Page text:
The days of the network as a security perimeter are long past. As companies increasingly shift their data and operations to the cloud, they also have to safeguard each access point. With today’s distributed workforce, that can look like devices and IP addresses from around the world, software-as-a-service (SaaS) tooling, and bring-your-own-device (BYOD) policies that make it possible to work from personal computers.
Most organizations are in some stage of digital transformation or cloud migration—by 2026, Gartner expects that 75% of organizations will adopt a digital transformation model that relies on cloud, and McKinsey estimates that cloud adoption could generate $3 trillion by 2030 across 2000 of the world’s largest companies.
So, if network security is out of fashion for cloud-based enterprises, what takes its place?
As companies increasingly rely on the cloud to operate and store sensitive data, it’s imperative that they build a strong identity program, to ensure the right users and devices have secure access to the right files and applications. 80% of cyber attacks today involve an identity-based technique, and these types of compromises can allow an attacker to blend into the target environment like a normal, valid user. By focusing on an identity-first security strategy, today’s enterprises can better adapt and be resilient to modern attackers and techniques.
On Atlas, I’ll explain the fundamentals of a modern enterprise identity program and how any founder or security leader can start building one for their business.
What is enterprise identity?
Identities represent the different touchpoints to your organization’s technology—think users, devices, applications, and other systems. Enterprise identity, then, is the overall process for managing and providing these entities with access to the resources across your environment.
When considering your overall enterprise identity architecture, you’ll want to build a strategy that touches on three main dimensions: the different types of identities, the identity lifecycle, and identity governance and administration.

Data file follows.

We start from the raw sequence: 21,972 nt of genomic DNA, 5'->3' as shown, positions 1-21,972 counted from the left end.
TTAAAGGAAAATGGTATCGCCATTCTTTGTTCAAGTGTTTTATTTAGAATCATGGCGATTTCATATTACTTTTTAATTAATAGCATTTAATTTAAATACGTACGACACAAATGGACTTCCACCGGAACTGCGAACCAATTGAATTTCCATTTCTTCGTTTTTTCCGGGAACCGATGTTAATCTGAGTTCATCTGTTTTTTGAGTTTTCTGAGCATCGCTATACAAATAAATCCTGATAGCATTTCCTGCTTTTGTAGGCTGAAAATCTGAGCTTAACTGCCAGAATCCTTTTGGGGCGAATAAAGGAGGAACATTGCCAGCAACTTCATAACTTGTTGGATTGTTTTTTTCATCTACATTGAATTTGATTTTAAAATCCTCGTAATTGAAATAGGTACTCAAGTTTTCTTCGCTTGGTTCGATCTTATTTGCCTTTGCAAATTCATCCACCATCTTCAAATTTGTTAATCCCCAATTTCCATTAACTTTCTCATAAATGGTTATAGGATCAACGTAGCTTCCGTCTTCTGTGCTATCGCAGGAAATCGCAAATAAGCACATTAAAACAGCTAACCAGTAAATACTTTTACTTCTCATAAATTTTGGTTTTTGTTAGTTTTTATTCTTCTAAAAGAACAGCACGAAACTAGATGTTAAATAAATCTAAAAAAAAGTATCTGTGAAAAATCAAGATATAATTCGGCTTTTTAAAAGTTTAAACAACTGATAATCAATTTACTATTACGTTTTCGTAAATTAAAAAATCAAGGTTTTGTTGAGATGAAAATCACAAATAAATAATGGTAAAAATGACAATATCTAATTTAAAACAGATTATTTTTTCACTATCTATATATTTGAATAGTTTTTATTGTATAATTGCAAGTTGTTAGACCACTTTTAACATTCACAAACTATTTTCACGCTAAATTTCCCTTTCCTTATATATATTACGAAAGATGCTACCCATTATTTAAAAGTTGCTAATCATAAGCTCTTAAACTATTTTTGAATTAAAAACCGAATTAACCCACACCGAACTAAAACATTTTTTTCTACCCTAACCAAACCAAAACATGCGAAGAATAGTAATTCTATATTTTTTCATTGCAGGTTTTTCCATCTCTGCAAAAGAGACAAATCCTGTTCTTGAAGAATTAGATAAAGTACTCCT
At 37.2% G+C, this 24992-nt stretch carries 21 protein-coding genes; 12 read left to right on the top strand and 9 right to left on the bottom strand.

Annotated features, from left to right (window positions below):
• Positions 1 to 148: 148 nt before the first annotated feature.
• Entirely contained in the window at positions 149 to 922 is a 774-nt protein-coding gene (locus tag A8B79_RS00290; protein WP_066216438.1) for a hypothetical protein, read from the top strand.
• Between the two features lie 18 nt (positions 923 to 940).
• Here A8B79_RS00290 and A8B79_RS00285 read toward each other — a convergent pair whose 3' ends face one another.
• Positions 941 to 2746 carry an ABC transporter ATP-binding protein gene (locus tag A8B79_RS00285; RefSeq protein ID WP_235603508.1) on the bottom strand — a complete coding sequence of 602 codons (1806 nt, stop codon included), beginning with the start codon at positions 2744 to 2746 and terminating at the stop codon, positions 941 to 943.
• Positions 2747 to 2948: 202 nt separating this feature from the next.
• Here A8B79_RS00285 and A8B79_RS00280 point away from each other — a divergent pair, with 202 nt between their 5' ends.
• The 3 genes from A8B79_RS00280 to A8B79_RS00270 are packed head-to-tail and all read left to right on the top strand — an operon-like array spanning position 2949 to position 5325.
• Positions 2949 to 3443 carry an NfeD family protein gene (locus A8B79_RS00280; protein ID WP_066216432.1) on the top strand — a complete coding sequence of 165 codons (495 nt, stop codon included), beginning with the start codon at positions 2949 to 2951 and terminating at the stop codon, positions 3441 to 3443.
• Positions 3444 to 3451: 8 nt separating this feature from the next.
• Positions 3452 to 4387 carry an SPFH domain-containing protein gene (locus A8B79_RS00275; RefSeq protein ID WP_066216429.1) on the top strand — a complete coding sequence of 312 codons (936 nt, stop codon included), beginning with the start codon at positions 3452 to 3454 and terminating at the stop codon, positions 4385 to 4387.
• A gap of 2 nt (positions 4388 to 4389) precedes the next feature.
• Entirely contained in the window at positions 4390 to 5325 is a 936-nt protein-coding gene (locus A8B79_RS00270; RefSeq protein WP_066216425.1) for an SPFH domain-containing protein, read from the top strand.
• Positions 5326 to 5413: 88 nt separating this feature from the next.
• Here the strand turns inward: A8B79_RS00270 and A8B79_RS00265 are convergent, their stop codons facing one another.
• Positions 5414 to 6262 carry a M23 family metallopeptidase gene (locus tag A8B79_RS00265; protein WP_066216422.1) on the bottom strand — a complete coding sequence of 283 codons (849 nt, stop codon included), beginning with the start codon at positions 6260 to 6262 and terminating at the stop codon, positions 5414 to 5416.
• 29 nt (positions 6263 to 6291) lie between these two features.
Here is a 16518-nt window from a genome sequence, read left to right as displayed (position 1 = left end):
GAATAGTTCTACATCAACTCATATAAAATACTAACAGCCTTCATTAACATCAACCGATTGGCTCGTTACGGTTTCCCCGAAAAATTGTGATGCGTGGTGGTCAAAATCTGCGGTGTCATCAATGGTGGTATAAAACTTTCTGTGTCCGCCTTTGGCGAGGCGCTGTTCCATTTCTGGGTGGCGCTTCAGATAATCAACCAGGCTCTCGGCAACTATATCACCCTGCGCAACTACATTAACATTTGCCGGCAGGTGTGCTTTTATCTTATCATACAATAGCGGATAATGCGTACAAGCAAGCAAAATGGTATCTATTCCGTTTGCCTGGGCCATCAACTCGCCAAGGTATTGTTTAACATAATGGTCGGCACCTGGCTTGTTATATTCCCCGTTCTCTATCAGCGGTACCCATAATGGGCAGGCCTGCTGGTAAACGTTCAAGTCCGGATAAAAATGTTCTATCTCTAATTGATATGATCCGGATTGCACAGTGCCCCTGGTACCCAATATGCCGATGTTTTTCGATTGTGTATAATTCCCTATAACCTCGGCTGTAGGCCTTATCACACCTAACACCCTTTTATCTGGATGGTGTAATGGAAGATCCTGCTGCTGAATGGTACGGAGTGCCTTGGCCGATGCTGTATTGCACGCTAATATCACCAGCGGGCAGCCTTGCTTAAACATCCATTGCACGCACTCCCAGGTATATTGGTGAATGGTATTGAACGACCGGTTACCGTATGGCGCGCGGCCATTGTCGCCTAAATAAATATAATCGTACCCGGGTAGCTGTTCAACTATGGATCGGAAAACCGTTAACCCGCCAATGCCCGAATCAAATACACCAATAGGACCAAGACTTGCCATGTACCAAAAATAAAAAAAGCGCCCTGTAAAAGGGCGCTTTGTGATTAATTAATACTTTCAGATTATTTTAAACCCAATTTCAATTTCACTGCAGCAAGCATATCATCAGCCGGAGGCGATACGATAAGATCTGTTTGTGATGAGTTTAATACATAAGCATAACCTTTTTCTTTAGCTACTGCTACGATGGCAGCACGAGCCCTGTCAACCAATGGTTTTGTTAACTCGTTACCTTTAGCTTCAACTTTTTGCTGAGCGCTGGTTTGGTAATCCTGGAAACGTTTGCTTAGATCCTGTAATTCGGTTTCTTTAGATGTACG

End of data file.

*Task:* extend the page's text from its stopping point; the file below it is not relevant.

1. Identity types: Identities can map to humans, devices, and software.
- Human identities consist of your workforce—full-time employees and contractors—and consultants. We’ll focus on human identities in this article, but many of the concepts are broadly applicable to all identity types.
- Device identities cover machines, like laptops, servers, or mobile phones, whether physical, virtualized, or containerized.
- Non-human and software identities cover service accounts, API keys, applications and services (often represented by certificates), and shared administrative accounts.
2. Identity lifecycle refers to the beginning, middle, and end of a digital identity—its creation, ongoing operation and management, and deprovisioning, which is the process of removing user, device, or software access to company data.
3. Identity governance and administration refers to the set of tools, processes, and teams managing the identity lifecycle and will reflect an organization’s culture, risk tolerance, compliance, and regulatory obligations. A robust identity program is always active: for employees, from onboarding through offboarding; and for devices and software, during replacements and migrations; and for all identity types, ongoing monitoring and analytics reporting.
The interplay of these dimensions is captured in the following infographic:
Why should companies modernize their enterprise identity approach?
The old way in enterprise security was to trust all users and devices inside a network, as long as they passed an initial checkpoint or two—much like passport control, or having a ticket and ID in hand to enter a concert venue. But today’s enterprises have far more than a single point of entry. As much as 98% of enterprises using public cloud services have adopted a multicloud strategy, meaning they already use or plan to use at least two cloud infrastructure providers. In addition to infrastructure, most enterprises use dozens or hundreds of different SaaS applications.
Cloud infrastructure and SaaS adoption lets companies innovate and implement new capabilities quickly, but it also presents a host of new security concerns that growing enterprises have to proactively address.
There are four main reasons why you should rethink your enterprise identity approach and make it more current: